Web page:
Definitions & Review Criteria

Research means a systematic investigation, including research development, testing, and evaluation, designed to develop or contribute to generalizable knowledge. Activities that meet this definition constitute research for purposes of this policy, whether or not they are conducted or supported under a program that is considered research for other purposes. For example, some demonstration and service programs may include research activities. For purposes of this part, the following activities are deemed not to be research:

  1. Scholarly and journalistic activities (e.g., oral history, journalism, biography, literary criticism, legal research, and historical scholarship), including the collection and use of information, that focus directly on the specific individuals about whom the information is collected.
  2. Public health surveillance activities, including the collection and testing of information or biospecimens, conducted, supported, requested, ordered, required, or authorized by a public health authority. Such activities are limited to those necessary to allow a public health authority to identify, monitor, assess, or investigate potential public health signals, onsets of disease outbreaks, or conditions of public health importance (including trends, signals, risk factors, patterns in diseases, or increases in injuries from using consumer products). Such activities include those associated with providing timely situational awareness and priority setting during the course of an event or crisis that threatens public health (including natural or man-made disasters).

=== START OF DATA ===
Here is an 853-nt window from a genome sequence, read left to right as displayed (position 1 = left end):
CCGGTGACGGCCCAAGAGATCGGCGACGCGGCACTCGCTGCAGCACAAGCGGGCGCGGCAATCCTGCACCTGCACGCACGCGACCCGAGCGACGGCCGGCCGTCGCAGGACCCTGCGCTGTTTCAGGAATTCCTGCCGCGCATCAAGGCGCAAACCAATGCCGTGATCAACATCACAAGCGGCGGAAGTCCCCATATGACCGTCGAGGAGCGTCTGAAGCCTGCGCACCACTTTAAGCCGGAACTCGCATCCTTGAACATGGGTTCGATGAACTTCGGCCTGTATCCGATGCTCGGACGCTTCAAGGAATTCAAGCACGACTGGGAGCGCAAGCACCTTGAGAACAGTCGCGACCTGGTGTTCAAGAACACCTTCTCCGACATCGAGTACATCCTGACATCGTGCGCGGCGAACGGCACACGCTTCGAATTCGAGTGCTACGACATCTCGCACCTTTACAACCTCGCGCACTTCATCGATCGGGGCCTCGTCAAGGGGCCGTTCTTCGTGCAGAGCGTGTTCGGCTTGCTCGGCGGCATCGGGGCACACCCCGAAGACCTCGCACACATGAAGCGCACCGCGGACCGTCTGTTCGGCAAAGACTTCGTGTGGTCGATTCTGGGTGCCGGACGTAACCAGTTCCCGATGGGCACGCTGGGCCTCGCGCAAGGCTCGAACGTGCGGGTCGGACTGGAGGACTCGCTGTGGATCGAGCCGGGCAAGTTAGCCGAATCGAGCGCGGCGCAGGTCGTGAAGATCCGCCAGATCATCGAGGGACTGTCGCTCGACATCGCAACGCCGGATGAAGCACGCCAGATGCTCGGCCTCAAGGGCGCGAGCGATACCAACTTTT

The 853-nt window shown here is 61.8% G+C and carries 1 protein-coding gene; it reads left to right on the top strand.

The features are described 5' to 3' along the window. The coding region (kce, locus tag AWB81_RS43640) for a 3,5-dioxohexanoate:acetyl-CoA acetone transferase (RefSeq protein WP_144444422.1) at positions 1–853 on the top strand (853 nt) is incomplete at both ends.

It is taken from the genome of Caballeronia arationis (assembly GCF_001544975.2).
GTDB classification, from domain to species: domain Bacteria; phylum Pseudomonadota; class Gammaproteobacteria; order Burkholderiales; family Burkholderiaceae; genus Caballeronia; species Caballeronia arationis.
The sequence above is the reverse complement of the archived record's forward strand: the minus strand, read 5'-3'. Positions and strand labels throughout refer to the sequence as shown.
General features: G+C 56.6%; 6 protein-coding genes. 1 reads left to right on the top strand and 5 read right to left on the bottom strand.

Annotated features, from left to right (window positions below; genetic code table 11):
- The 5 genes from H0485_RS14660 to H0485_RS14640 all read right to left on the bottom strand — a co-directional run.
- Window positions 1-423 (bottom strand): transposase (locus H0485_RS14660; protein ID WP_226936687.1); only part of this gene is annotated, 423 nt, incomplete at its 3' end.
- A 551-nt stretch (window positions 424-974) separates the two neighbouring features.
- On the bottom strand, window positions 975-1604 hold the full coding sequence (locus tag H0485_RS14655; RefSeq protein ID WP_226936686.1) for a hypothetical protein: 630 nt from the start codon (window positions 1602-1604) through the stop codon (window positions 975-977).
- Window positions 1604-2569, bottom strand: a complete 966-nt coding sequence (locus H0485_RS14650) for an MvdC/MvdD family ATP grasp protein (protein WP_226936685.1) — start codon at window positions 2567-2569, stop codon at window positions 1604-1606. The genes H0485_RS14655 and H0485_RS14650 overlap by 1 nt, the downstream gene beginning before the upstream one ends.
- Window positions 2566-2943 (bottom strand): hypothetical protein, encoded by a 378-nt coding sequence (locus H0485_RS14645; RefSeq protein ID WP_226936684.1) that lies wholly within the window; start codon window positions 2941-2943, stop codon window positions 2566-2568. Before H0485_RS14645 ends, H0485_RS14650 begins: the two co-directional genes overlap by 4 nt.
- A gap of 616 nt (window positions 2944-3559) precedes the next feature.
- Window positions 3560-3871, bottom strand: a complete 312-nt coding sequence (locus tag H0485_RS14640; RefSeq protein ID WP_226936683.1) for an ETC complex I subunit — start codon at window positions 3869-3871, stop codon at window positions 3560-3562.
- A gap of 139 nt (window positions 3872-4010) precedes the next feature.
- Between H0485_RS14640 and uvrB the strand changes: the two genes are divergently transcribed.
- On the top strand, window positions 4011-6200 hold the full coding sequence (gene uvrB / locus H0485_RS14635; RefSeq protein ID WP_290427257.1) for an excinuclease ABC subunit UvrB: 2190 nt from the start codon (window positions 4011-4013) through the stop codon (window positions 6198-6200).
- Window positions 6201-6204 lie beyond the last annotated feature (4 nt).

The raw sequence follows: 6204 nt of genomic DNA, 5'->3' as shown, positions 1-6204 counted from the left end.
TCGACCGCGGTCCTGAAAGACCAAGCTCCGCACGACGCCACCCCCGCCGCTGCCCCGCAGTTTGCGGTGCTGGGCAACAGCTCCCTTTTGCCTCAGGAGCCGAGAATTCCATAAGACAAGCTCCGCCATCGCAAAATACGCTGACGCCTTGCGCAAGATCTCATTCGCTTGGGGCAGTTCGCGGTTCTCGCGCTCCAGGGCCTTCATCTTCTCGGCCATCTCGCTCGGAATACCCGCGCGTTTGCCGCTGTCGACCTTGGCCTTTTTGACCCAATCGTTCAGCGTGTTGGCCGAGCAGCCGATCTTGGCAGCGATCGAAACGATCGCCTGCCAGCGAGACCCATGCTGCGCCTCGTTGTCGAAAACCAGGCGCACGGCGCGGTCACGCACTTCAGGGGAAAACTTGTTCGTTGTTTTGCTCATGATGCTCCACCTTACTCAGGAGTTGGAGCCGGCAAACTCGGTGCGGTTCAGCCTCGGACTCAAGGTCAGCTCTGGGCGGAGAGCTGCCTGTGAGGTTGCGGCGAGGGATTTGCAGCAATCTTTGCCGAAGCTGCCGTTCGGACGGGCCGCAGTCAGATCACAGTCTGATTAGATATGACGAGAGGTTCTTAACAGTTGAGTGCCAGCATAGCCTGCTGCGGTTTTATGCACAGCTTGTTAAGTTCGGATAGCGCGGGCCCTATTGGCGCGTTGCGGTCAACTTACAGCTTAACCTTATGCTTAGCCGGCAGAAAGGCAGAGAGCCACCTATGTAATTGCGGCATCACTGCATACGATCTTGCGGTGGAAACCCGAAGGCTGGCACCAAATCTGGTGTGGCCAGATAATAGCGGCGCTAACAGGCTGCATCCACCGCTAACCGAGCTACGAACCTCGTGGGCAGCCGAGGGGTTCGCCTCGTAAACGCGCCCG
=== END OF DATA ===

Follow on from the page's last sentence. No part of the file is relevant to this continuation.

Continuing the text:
3. Collection and analysis of information, biospecimens, or records by or for a criminal justice agency for activities authorized by law or court order solely for criminal justice or criminal investigative purposes.
  4. Authorized operational activities (as determined by each agency) in support of intelligence, homeland security, defense, or other national security missions. (e-CFR §46.102)

Human subject means a living individual about whom an investigator (whether professional or student) conducting research:

  1. Obtains information or biospecimens through intervention or interaction with the individual, and uses, studies, or analyzes the information or biospecimens; or
  2. Obtains, uses, studies, analyzes, or generates identifiable private information or identifiable biospecimens. (e-CFR §46.102)

Risk means the extent to which a human, subject to research procedures, may be exposed to physical, psychological, or other types of harm.

Minimal risk means that the probability and magnitude of harm or discomfort anticipated in the research are not greater in and of themselves than those ordinarily encountered in daily life or during the performance of routine physical or psychological examinations or tests. (45 CFR 46.102)

Informed consent means subjects’ willingness to participate after the researcher communicates to subjects, in language they can understand, information that the subjects may reasonably be expected to desire in considering whether or not to participate, and that minimizes the possibility of coercion or undue influence.

Assent means a child’s affirmative agreement to participate in research. Mere failure to object should not, absent affirmative agreement, be construed as assent.

Permission means the agreement of parent(s) or guardian to the participation of their child or ward in research.

Confidentiality pertains to the treatment of information that an individual has disclosed in a relationship of trust and with the expectation that it will not be divulged to others without permission in ways that are inconsistent with the understanding of the original disclosure.

Privacy is the control over the extent, timing, and circumstances of sharing oneself (physically, behaviorally, or intellectually) with others.